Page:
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Research Shows that Human Intelligence Can Be Understood through Dogs

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A major component of intelligence, the so-called g factor, also exists in dogs and is similar to the human g factor in many features, including ageing patterns. Studying it may thus bring researchers closer to understanding the organization of human cognition and the process of age-related cognitive decline, researchers from the Department of Ethology at Eötvös Loránd University (ELTE) wrote in a recent study published in the journal GeroScience.

Human cognitive abilities are organized in a hierarchical structure, with the so-called general intelligence factor, the g factor, at the top of the hierarchy. This is a pillar of intelligence, encompassing and influencing all the cognitive skills below it, and is also associated with academic and workplace success and progress.

In their latest study, ELTE researchers investigated the existence of a similar general intelligence factor in dogs.

The paper quotes Borbála Turcsán, one of the lead authors, who said that although the cognitive performance of dogs is a popular topic in the scientific literature, studies have so far neglected to investigate how much difference there is between individuals and why. Almost nothing has been known about the structure of cognitive abilities in dogs.

To investigate this, the researchers measured and followed the cognitive performance of 129 family dogs aged between three and fifteen years for two and a half years.

They identified two broad cognitive skills, independent problem solving and learning ability. The two skills were correlated, so dogs with better problem-solving skills tended to learn new tasks faster, confirming that there is a higher order, general intelligence factor linking them.

Based on the human literature, this was called the g factor by the researchers, who also wanted to confirm whether this could indeed correspond to the human g factor, explained Tamás Faragó, a researcher in the Department of Ethology.

The results showed that dogs with high g factor scores were more willing to explore unfamiliar environments, more interested in novelty and performed better in other learning situations. In addition, the dogs’ g factor scores were also associated with their personality, as measured by a questionnaire completed by the researchers.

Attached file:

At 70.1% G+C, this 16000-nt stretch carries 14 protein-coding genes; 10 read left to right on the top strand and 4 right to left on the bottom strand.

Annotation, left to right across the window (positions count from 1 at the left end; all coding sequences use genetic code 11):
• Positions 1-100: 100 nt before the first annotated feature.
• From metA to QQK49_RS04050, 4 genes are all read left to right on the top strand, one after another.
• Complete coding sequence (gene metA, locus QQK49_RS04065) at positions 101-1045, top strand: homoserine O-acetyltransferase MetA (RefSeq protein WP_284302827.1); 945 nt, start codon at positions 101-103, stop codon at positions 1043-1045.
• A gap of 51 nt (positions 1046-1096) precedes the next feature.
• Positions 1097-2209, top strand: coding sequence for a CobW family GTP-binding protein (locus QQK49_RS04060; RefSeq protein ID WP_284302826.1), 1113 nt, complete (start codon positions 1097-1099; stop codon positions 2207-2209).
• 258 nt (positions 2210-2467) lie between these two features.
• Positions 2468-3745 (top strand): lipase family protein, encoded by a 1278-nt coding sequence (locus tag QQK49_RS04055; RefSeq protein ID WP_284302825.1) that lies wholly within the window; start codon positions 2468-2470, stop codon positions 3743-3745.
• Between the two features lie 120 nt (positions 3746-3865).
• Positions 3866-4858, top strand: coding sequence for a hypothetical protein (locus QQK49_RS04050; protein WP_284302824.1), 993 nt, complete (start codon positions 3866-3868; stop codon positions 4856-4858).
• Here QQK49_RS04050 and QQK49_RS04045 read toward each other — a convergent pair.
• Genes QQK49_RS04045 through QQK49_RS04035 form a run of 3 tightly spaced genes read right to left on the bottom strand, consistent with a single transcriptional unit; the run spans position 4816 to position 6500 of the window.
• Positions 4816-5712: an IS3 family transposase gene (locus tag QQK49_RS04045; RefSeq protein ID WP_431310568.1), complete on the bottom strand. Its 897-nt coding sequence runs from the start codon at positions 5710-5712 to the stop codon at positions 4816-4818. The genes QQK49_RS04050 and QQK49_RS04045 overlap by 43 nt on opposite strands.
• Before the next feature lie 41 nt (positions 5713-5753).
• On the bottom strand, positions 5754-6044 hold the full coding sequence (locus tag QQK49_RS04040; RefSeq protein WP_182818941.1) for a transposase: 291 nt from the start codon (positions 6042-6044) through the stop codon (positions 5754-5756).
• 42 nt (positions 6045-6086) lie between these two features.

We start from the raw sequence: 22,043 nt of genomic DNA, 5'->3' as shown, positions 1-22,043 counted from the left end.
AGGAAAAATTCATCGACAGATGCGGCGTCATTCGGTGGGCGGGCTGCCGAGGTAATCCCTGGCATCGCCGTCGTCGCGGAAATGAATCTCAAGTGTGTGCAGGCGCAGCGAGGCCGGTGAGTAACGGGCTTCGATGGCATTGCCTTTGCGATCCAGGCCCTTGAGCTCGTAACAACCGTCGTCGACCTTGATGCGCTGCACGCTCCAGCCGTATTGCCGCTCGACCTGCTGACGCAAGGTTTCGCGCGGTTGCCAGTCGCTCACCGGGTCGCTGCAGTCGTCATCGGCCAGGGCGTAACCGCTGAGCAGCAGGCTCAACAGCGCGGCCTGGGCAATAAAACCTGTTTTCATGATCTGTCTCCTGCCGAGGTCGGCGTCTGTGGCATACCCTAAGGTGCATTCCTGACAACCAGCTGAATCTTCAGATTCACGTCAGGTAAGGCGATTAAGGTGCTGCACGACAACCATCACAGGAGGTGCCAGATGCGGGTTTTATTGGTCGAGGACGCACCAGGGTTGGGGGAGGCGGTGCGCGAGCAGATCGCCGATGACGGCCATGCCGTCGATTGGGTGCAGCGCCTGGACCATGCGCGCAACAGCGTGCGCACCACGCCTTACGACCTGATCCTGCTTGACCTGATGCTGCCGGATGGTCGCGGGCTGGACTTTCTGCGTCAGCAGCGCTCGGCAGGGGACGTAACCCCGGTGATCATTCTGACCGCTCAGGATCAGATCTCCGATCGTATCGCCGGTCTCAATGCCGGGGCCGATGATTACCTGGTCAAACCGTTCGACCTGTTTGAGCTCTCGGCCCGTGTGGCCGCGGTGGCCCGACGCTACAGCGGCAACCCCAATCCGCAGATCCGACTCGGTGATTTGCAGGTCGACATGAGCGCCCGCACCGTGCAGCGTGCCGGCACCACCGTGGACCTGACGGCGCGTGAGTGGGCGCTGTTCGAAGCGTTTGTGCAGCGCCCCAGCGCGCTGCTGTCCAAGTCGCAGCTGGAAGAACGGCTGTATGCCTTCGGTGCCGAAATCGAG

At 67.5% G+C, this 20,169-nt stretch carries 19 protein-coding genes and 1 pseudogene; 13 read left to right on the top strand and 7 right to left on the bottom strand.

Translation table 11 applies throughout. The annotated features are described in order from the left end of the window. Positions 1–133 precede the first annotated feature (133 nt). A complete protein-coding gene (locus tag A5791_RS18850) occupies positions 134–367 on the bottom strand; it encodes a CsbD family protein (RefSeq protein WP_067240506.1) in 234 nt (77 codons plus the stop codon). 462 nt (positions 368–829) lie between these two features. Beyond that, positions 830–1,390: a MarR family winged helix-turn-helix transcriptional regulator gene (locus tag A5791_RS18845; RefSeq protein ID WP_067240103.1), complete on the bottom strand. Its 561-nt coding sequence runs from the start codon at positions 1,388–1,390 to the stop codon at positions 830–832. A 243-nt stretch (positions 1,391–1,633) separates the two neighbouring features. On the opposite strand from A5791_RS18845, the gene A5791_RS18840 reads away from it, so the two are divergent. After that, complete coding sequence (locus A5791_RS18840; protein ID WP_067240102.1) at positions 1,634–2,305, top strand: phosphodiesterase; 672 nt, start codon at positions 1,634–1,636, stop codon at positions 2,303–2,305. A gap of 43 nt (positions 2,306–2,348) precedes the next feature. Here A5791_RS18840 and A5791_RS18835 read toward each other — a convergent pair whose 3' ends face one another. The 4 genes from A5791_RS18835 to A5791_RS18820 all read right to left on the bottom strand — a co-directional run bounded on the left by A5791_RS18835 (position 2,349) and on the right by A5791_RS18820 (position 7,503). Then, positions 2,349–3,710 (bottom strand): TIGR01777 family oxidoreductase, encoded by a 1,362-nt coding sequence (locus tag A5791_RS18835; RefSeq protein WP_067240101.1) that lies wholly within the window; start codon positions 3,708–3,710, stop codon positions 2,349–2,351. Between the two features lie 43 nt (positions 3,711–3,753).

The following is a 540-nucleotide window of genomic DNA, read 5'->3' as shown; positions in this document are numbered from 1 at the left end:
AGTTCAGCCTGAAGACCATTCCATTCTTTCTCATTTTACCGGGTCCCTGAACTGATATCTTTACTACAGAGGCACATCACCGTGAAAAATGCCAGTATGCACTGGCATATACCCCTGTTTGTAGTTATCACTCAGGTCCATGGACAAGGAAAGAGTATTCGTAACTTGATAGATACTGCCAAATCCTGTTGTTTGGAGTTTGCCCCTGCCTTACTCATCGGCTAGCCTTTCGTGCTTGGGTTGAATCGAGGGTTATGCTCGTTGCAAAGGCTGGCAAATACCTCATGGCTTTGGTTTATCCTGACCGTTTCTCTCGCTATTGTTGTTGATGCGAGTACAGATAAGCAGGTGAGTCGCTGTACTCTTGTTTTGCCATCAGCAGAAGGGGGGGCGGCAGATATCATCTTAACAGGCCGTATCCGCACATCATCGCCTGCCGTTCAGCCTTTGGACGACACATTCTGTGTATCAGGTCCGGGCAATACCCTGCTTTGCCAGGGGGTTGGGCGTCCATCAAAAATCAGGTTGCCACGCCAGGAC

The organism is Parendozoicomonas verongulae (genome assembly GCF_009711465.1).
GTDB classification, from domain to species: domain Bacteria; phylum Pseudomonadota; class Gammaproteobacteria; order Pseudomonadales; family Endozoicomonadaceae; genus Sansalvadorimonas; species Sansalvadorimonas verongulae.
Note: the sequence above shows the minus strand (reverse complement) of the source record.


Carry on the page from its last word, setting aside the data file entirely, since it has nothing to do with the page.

High g factor scores were associated with high activity, education and trainability, demonstrating that dogs’ g is similar to human g not only in structure but also in external context.

Photo via Pixabay

In addition to the many parallels between the canine g factor and the human g factor, the study of the correlates of canine cognitive abilities has opened up new perspectives in the field of ageing research. “It is known that in older age, dogs’ attention, learning ability and memory naturally decline. However, if cognitive abilities are interrelated, it may well be that

their decline with age is not independent of each other, but that there is a common underlying factor behind the decline in different abilities,”

stressed Zsófia Bognár, another lead author of the study.

The researchers also tracked changes in the dogs’ cognitive performance over two and a half years, showing that long-term assessments do indeed show global cognitive decline, with the g factor decreasing with age. However, this relationship was also affected by health status: dogs in poorer health had a more rapid decline in g factor as they aged, whereas dogs in good health showed no detectable change as they aged. This pattern of ageing is similar to human ageing and may help to later find and identify the molecular and neurological causes of cognitive decline.

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Via MTI; Featured image via Pixabay



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